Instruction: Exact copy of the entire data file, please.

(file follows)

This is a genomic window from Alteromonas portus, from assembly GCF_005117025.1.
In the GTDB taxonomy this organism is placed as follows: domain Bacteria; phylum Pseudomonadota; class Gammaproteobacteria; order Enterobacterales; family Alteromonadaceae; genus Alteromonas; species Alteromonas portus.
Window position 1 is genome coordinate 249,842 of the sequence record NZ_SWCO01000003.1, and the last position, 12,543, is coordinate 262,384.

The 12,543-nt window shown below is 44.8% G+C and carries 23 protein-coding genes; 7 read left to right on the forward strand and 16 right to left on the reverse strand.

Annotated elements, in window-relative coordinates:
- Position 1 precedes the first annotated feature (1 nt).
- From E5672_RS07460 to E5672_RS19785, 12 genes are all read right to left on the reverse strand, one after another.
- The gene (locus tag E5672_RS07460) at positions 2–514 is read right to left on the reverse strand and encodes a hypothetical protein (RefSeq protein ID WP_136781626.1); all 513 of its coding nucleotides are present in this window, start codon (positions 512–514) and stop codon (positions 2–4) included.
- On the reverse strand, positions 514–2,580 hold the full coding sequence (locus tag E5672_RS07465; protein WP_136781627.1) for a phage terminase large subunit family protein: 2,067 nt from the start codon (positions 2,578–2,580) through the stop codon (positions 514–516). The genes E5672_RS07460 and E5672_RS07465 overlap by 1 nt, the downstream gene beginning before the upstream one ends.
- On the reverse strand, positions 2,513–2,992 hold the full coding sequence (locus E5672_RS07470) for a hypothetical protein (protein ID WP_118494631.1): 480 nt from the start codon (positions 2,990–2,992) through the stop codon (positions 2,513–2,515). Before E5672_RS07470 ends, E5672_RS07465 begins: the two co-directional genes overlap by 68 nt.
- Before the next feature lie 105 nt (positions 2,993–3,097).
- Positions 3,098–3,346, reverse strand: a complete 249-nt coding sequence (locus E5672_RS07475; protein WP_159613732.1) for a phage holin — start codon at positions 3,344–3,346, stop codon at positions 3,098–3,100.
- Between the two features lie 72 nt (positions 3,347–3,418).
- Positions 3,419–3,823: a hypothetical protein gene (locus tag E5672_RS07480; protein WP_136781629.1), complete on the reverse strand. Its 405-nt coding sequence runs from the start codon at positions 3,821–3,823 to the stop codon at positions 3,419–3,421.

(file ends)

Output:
This is a genomic window from Alteromonas portus, from assembly GCF_005117025.1.
In the GTDB taxonomy this organism is placed as follows: domain Bacteria; phylum Pseudomonadota; class Gammaproteobacteria; order Enterobacterales; family Alteromonadaceae; genus Alteromonas; species Alteromonas portus.
Window position 1 is genome coordinate 249,842 of the sequence record NZ_SWCO01000003.1, and the last position, 12,543, is coordinate 262,384.

The 12,543-nt window shown below is 44.8% G+C and carries 23 protein-coding genes; 7 read left to right on the forward strand and 16 right to left on the reverse strand.

Annotated elements, in window-relative coordinates:
- Position 1 precedes the first annotated feature (1 nt).
- From E5672_RS07460 to E5672_RS19785, 12 genes are all read right to left on the reverse strand, one after another.
- The gene (locus tag E5672_RS07460) at positions 2–514 is read right to left on the reverse strand and encodes a hypothetical protein (RefSeq protein ID WP_136781626.1); all 513 of its coding nucleotides are present in this window, start codon (positions 512–514) and stop codon (positions 2–4) included.
- On the reverse strand, positions 514–2,580 hold the full coding sequence (locus tag E5672_RS07465; protein WP_136781627.1) for a phage terminase large subunit family protein: 2,067 nt from the start codon (positions 2,578–2,580) through the stop codon (positions 514–516). The genes E5672_RS07460 and E5672_RS07465 overlap by 1 nt, the downstream gene beginning before the upstream one ends.
- On the reverse strand, positions 2,513–2,992 hold the full coding sequence (locus E5672_RS07470) for a hypothetical protein (protein ID WP_118494631.1): 480 nt from the start codon (positions 2,990–2,992) through the stop codon (positions 2,513–2,515). Before E5672_RS07470 ends, E5672_RS07465 begins: the two co-directional genes overlap by 68 nt.
- Before the next feature lie 105 nt (positions 2,993–3,097).
- Positions 3,098–3,346, reverse strand: a complete 249-nt coding sequence (locus E5672_RS07475; protein WP_159613732.1) for a phage holin — start codon at positions 3,344–3,346, stop codon at positions 3,098–3,100.
- Between the two features lie 72 nt (positions 3,347–3,418).
- Positions 3,419–3,823: a hypothetical protein gene (locus tag E5672_RS07480; protein WP_136781629.1), complete on the reverse strand. Its 405-nt coding sequence runs from the start codon at positions 3,821–3,823 to the stop codon at positions 3,419–3,421.